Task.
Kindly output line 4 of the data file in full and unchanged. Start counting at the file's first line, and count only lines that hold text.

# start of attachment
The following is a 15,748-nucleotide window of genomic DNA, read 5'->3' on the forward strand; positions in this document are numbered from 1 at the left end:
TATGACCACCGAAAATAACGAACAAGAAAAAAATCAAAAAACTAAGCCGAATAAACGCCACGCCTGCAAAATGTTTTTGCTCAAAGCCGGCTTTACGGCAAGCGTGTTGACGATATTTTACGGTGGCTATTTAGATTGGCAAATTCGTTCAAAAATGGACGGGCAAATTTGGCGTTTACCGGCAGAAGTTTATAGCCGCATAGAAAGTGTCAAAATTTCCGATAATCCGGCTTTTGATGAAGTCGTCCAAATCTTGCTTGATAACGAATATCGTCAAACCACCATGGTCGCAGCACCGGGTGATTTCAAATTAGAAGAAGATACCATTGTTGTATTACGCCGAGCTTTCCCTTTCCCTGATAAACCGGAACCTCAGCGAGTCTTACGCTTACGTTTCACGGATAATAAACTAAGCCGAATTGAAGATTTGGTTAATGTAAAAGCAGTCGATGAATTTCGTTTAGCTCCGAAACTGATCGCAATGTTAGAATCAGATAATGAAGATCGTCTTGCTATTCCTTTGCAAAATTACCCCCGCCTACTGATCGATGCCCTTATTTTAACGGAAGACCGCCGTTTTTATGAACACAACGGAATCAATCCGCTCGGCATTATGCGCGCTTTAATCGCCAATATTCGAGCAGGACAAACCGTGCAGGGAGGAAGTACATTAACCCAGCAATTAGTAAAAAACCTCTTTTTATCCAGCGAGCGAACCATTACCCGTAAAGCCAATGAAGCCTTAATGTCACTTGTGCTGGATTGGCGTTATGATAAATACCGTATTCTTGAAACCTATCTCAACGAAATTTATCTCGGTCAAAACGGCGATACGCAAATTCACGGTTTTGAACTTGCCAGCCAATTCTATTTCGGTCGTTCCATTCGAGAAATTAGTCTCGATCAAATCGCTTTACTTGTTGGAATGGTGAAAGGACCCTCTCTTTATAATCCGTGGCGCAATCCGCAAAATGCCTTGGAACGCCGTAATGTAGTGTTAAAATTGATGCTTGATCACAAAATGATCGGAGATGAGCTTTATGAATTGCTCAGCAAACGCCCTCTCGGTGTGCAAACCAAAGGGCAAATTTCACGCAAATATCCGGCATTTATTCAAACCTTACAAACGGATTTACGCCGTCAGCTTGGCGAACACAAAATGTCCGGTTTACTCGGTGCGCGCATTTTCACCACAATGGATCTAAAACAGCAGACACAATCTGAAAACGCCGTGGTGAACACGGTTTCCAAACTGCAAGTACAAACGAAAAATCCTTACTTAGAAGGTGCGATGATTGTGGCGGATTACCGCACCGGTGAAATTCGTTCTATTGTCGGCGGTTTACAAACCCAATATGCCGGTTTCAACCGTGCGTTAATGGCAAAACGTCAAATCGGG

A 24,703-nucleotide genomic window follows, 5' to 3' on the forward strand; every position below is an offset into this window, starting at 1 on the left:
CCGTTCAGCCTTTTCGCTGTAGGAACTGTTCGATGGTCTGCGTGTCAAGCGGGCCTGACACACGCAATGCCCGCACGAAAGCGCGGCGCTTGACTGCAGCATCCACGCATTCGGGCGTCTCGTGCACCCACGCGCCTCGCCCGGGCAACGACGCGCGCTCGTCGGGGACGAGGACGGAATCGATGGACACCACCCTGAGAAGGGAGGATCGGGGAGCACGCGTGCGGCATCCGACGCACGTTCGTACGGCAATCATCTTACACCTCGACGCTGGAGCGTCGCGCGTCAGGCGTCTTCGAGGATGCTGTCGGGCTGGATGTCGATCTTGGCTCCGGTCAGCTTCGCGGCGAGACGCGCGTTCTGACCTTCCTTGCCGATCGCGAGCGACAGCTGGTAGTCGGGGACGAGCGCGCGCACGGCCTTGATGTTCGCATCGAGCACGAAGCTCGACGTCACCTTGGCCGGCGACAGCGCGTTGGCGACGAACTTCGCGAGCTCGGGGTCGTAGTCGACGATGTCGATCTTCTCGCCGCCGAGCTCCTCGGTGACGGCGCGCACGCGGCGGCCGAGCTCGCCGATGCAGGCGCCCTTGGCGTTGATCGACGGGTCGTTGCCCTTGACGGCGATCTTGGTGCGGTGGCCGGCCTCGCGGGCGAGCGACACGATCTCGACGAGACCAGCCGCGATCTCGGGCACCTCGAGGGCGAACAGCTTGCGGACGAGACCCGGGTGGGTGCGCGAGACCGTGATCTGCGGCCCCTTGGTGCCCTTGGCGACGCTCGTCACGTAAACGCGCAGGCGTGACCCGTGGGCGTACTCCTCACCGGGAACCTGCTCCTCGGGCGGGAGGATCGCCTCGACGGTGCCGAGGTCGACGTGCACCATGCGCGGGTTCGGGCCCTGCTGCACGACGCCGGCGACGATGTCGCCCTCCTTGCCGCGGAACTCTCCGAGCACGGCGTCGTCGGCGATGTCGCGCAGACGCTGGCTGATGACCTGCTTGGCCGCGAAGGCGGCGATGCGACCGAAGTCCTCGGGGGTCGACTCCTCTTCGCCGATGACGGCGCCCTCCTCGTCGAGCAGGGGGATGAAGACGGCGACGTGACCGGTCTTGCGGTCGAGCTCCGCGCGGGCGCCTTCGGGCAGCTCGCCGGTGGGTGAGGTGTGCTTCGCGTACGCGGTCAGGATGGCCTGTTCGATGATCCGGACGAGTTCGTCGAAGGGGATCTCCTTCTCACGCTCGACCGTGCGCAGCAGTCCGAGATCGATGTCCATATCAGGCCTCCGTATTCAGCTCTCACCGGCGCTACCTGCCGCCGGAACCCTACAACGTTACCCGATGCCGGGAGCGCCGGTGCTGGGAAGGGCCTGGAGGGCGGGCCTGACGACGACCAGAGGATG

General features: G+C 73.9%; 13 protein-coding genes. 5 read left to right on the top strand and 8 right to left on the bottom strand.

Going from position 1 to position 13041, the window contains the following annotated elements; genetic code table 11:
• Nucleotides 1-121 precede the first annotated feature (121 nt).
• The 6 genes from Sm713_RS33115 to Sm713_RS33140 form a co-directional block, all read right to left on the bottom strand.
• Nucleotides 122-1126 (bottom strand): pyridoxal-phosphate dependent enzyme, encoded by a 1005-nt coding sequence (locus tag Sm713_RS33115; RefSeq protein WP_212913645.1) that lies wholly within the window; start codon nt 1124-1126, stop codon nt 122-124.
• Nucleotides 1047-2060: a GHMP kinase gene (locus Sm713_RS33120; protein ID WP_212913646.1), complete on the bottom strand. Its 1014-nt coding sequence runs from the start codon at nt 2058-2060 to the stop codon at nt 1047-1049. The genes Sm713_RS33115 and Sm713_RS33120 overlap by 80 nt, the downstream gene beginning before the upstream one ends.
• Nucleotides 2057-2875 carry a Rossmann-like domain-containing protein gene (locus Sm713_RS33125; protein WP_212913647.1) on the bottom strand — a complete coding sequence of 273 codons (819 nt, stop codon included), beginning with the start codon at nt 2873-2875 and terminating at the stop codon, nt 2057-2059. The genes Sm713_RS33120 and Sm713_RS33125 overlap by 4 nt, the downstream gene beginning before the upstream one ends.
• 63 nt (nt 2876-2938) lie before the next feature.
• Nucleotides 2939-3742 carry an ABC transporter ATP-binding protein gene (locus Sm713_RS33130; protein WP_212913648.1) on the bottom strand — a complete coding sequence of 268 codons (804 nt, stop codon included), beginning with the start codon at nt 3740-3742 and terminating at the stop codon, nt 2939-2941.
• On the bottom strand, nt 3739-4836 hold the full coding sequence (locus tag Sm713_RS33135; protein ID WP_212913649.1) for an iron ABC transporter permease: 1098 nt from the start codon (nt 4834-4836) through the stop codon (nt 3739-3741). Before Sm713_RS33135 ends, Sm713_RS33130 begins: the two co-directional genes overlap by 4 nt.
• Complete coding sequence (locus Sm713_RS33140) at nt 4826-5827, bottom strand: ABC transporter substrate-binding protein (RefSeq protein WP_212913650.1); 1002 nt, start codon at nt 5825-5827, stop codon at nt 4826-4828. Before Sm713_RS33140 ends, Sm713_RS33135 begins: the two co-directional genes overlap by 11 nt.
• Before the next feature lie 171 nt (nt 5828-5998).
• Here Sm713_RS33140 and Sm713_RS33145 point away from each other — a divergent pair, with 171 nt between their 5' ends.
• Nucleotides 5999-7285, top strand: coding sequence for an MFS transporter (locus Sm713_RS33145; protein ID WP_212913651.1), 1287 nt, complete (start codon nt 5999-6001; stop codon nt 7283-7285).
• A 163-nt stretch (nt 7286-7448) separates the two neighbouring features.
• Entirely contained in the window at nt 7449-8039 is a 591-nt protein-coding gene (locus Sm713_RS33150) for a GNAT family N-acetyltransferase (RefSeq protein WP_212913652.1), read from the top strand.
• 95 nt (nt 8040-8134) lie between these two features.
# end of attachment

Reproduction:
CCGTTCAGCCTTTTCGCTGTAGGAACTGTTCGATGGTCTGCGTGTCAAGCGGGCCTGACACACGCAATGCCCGCACGAAAGCGCGGCGCTTGACTGCAGCATCCACGCATTCGGGCGTCTCGTGCACCCACGCGCCTCGCCCGGGCAACGACGCGCGCTCGTCGGGGACGAGGACGGAATCGATGGACACCACCCTGAGAAGGGAGGATCGGGGAGCACGCGTGCGGCATCCGACGCACGTTCGTACGGCAATCATCTTACACCTCGACGCTGGAGCGTCGCGCGTCAGGCGTCTTCGAGGATGCTGTCGGGCTGGATGTCGATCTTGGCTCCGGTCAGCTTCGCGGCGAGACGCGCGTTCTGACCTTCCTTGCCGATCGCGAGCGACAGCTGGTAGTCGGGGACGAGCGCGCGCACGGCCTTGATGTTCGCATCGAGCACGAAGCTCGACGTCACCTTGGCCGGCGACAGCGCGTTGGCGACGAACTTCGCGAGCTCGGGGTCGTAGTCGACGATGTCGATCTTCTCGCCGCCGAGCTCCTCGGTGACGGCGCGCACGCGGCGGCCGAGCTCGCCGATGCAGGCGCCCTTGGCGTTGATCGACGGGTCGTTGCCCTTGACGGCGATCTTGGTGCGGTGGCCGGCCTCGCGGGCGAGCGACACGATCTCGACGAGACCAGCCGCGATCTCGGGCACCTCGAGGGCGAACAGCTTGCGGACGAGACCCGGGTGGGTGCGCGAGACCGTGATCTGCGGCCCCTTGGTGCCCTTGGCGACGCTCGTCACGTAAACGCGCAGGCGTGACCCGTGGGCGTACTCCTCACCGGGAACCTGCTCCTCGGGCGGGAGGATCGCCTCGACGGTGCCGAGGTCGACGTGCACCATGCGCGGGTTCGGGCCCTGCTGCACGACGCCGGCGACGATGTCGCCCTCCTTGCCGCGGAACTCTCCGAGCACGGCGTCGTCGGCGATGTCGCGCAGACGCTGGCTGATGACCTGCTTGGCCGCGAAGGCGGCGATGCGACCGAAGTCCTCGGGGGTCGACTCCTCTTCGCCGATGACGGCGCCCTCCTCGTCGAGCAGGGGGATGAAGACGGCGACGTGACCGGTCTTGCGGTCGAGCTCCGCGCGGGCGCCTTCGGGCAGCTCGCCGGTGGGTGAGGTGTGCTTCGCGTACGCGGTCAGGATGGCCTGTTCGATGATCCGGACGAGTTCGTCGAAGGGGATCTCCTTCTCACGCTCGACCGTGCGCAGCAGTCCGAGATCGATGTCCATATCAGGCCTCCGTATTCAGCTCTCACCGGCGCTACCTGCCGCCGGAACCCTACAACGTTACCCGATGCCGGGAGCGCCGGTGCTGGGAAGGGCCTGGAGGGCGGGCCTGACGACGACCAGAGGATG